Ring Gardens... Step by Step
Ring gardens, like those grown at Three Sisters Farm, utilize the principles of sustainable agriculture, companion planting, and soil building to create a lasting and beautiful ecosystem within a relatively small space.  Ring gardens maximize planting space and once installed, are easy to maintain and grow.  The ring structure and the practice of companion planting create a lush and fruitful garden, where yields are great.  One of the greatest benefits of the ring model is that the value of the garden increases each year with minimal labor.   The soil, a key element in any garden, becomes richer and more fertile with every passing season, due largely to the incorporation of composting within the ring.
Installation 
The labor required to install and maintain a ring garden is largely spent in the installation.  Installation includes the driving of the fence posts and construction of the wire ring, which acts as the trellis.  Horseshoe shaped raised beds are then begun by the addition of soil, approximately one cubic yard.  The finished bed is 21 feet around, three feet wide, and six inches deep.  Next, drip irrigation is installed on the inside of the ring tracing the trellis around. One end is fitted with a garden hose connection.  Now, planting can begin.  Tomatoes should be planted next to the trellis, and thrive on the companionship of marigolds, mustard greens, herbs, and lettuce plants.  Plants can then be mulched to help prevent weeds and maintain soil moisture.

3/4 inch poly tube, laid out to water both sides of the trellis. the poly easily adapts from drip to spray depending on needs.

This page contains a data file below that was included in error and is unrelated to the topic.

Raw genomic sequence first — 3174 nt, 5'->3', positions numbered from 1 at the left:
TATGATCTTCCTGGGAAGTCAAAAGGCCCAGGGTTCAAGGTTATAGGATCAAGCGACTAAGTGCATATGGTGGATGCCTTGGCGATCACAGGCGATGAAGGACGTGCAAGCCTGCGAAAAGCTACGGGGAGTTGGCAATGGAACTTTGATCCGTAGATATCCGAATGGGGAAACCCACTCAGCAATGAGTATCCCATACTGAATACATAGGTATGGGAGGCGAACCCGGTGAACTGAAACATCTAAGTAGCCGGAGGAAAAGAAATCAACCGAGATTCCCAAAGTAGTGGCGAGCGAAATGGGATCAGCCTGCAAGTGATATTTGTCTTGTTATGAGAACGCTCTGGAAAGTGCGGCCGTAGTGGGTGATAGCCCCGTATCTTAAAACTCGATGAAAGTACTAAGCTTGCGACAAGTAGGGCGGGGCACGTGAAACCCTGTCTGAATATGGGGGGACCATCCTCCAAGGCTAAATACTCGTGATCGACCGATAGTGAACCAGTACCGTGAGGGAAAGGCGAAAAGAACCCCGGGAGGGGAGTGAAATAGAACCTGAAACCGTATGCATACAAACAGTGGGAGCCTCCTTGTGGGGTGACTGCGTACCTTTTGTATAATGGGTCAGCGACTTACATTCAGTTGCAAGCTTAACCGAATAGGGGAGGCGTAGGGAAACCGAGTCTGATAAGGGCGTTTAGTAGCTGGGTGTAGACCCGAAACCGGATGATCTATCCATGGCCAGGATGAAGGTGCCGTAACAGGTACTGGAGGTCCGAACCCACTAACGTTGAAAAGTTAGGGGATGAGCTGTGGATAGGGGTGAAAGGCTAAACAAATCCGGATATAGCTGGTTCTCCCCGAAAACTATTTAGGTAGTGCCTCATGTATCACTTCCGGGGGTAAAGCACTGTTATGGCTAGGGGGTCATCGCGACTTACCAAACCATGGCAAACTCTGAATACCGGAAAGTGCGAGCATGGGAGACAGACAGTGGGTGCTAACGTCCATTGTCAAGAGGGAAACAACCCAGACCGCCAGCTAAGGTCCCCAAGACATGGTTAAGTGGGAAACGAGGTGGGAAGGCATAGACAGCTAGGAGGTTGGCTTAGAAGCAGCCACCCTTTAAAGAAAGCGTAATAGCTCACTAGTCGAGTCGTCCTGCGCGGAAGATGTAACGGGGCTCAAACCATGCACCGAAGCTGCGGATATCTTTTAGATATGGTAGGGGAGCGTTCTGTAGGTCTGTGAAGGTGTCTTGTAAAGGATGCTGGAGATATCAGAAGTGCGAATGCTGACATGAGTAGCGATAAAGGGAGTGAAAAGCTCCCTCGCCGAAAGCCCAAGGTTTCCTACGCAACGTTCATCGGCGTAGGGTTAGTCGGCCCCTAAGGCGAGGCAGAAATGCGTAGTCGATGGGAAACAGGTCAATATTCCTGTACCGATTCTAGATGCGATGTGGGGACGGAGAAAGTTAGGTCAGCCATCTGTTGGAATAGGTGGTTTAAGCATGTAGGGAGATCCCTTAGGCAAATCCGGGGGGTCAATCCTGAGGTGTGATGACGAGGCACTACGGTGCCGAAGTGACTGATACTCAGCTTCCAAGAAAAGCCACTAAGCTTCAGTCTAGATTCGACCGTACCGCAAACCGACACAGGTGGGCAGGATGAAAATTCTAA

Maintenance and Growth
Caring for and growing a ring garden is simple and rewarding.  Daily watering is a necessity.  Unless watering is on a timer, this will require monitoring and daily attention.  Watering systems can be as simple as a hose or as complex as a timed automatic irrigation system.  A middle of the road approach would be to install a simple drip irrigation hose (as described in installation procedure).  Other maintenance requirements include weeding, which is minimized greatly by mulching, and observation of plants for distress.  Tomatoes should be tied to the trellis as they grow to provide extra support and prevent the plant from breaking under the weight of its fruit





The Fruits of Your Labor
In 70-100 days, tomato plants will begin to bear fruit.  Herbs and lettuce plants will be earlier, most of which are cut and come again varieties. Harvesting can and should be continuous throughout the season.  Planting can begin as early as September and as late as December/January.  A garden will be productive for five to six months, barring any serious disease or pest problems.  An eight-foot (in diameter) ring, which includes approximately 10 tomato plants, yields about 100 pounds of tomatoes. Companion lettuce and herb plants, many of which are cut and come again varieties, would easily provide greens throughout the season. 


 

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